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Dying AIDS Patient Won't Be Tried for Spitting on Woman


NEWPORT BEACH — Prosecutors said Wednesday that they have dropped criminal charges against a terminally ill AIDS patient who was accused of deliberately spitting in a woman's eyes at a rally last year for then-presidential candidate Bill Clinton.

Deputy Dist. Atty. Christopher Kralick said the district attorney's office withdrew the charges because the accused, David Mazer, 45, of San Clemente, agreed to pay the woman a sum of money to settle the case.

Lawyers for both Mazer and the woman he is accused of attacking have agreed to keep terms of the settlement confidential, Kralick said.

Mazer's attorney, Marshall Schulman, declined comment beyond saying, "I'm glad that it's all behind us and everyone can get on with their lives now."

But Kralick said Mazer's rapidly deteriorating health was a significant consideration in the decision to settle the case. Mazer is at the terminal stage of AIDS, Kralick said.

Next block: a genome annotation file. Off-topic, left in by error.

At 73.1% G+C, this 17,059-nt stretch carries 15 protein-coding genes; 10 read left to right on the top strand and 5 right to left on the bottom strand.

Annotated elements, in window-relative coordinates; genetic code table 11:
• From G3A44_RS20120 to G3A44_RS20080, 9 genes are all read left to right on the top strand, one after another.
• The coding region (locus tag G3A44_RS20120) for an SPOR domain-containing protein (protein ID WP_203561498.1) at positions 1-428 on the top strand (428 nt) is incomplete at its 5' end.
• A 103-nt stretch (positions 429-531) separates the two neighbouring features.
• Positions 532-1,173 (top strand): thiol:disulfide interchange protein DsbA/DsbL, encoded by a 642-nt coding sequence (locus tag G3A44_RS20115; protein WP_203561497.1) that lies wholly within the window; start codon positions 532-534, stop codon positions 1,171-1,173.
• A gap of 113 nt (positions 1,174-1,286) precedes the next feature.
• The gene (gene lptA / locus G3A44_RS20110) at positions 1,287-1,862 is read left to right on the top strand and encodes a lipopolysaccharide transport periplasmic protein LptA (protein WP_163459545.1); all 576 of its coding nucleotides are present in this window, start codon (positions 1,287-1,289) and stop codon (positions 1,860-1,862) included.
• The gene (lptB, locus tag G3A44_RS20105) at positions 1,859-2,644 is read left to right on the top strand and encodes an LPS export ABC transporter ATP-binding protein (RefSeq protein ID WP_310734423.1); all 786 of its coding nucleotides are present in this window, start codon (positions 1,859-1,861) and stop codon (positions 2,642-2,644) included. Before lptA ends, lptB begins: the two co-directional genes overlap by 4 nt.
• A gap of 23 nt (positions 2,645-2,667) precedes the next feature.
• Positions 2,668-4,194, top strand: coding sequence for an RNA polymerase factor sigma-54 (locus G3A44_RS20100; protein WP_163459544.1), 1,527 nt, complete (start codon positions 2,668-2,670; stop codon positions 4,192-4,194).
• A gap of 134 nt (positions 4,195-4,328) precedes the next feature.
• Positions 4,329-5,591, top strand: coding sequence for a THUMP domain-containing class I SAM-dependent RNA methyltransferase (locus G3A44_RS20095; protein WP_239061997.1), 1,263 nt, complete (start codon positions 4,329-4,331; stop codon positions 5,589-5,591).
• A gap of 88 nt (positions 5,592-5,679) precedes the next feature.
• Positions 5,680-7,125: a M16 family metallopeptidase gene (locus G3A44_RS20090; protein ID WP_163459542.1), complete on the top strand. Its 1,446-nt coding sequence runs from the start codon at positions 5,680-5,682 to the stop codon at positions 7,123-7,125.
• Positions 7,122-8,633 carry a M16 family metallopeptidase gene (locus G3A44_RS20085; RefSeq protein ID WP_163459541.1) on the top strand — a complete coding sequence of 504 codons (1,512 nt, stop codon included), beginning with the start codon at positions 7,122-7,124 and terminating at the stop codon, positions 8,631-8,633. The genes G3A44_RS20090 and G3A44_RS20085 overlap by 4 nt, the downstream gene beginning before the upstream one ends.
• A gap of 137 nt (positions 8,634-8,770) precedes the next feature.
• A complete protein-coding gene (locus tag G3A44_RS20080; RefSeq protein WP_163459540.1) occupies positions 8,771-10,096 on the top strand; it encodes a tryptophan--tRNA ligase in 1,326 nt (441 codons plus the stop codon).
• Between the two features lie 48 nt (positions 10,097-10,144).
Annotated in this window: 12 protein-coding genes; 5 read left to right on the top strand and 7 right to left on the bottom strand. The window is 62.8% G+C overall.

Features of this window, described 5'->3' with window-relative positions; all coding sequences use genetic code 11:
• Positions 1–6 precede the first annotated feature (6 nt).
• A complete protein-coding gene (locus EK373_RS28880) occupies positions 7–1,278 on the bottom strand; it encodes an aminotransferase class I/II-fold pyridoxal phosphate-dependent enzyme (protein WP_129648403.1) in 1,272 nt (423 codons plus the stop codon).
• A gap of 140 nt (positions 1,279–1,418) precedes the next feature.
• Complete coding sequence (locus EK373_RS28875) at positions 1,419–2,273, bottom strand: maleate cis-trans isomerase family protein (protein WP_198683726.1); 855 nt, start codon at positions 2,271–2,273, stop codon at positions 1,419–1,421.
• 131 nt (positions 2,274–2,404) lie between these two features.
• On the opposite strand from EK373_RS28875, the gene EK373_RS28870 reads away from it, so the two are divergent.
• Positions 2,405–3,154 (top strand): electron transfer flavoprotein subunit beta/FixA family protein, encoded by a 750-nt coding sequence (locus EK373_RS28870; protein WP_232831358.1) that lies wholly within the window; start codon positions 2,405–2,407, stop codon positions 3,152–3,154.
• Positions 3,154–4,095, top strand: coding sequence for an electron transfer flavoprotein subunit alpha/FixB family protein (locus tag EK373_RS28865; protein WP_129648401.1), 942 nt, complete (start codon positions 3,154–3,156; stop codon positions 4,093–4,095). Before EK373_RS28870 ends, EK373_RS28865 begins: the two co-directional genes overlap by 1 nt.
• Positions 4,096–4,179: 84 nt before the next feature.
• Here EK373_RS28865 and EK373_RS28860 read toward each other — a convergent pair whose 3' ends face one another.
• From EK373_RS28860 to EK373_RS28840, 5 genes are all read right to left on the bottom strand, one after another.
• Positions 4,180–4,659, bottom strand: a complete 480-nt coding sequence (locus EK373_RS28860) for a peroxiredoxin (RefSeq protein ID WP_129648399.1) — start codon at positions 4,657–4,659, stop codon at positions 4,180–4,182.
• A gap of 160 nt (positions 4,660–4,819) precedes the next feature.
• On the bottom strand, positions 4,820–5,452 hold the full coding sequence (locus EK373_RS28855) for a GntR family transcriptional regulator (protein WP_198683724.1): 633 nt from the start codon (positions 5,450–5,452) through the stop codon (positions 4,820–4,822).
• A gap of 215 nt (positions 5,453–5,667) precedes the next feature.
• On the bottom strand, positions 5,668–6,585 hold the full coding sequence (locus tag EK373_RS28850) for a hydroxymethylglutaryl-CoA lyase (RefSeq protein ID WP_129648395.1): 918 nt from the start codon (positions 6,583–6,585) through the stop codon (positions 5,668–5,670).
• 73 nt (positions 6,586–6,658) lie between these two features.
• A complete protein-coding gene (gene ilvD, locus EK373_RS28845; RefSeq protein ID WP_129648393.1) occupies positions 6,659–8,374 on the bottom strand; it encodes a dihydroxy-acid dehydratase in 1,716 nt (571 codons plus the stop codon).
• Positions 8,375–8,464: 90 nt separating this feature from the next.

Mazer was due to appear in Municipal Court on Tuesday to answer a misdemeanor charge that he spat in the eyes of 73-year-old Elizabeth Mimm of Mission Viejo. It was the first Orange County case in which a defendant was accused of using AIDS as a weapon in an assault, officials said.

The incident occurred in October, 1992, outside a Clinton rally at the Pacific Amphitheatre in Costa Mesa. Mimm, who was holding a placard supporting then-President George Bush, when Mazer approached her, screamed that Bush was the reason why he was infected with the virus that causes AIDS and then spat in her eyes.

Prosecutors rejected a police recommendation that a felony charge of assault with intent to commit murder be filed against Mazer, saying there is no medical evidence that saliva alone can transmit the deadly human immunodeficiency virus, which causes AIDS.

Mimm, who has tested negative for HIV, filed a civil suit against Mazer, alleging that she lives in fear of contracting AIDS and that Mazer intentionally inflicted emotional distress and harm during the incident.

Mimm, however, agreed to ask prosecutors to drop the criminal case as part of the settlement of her civil lawsuit.

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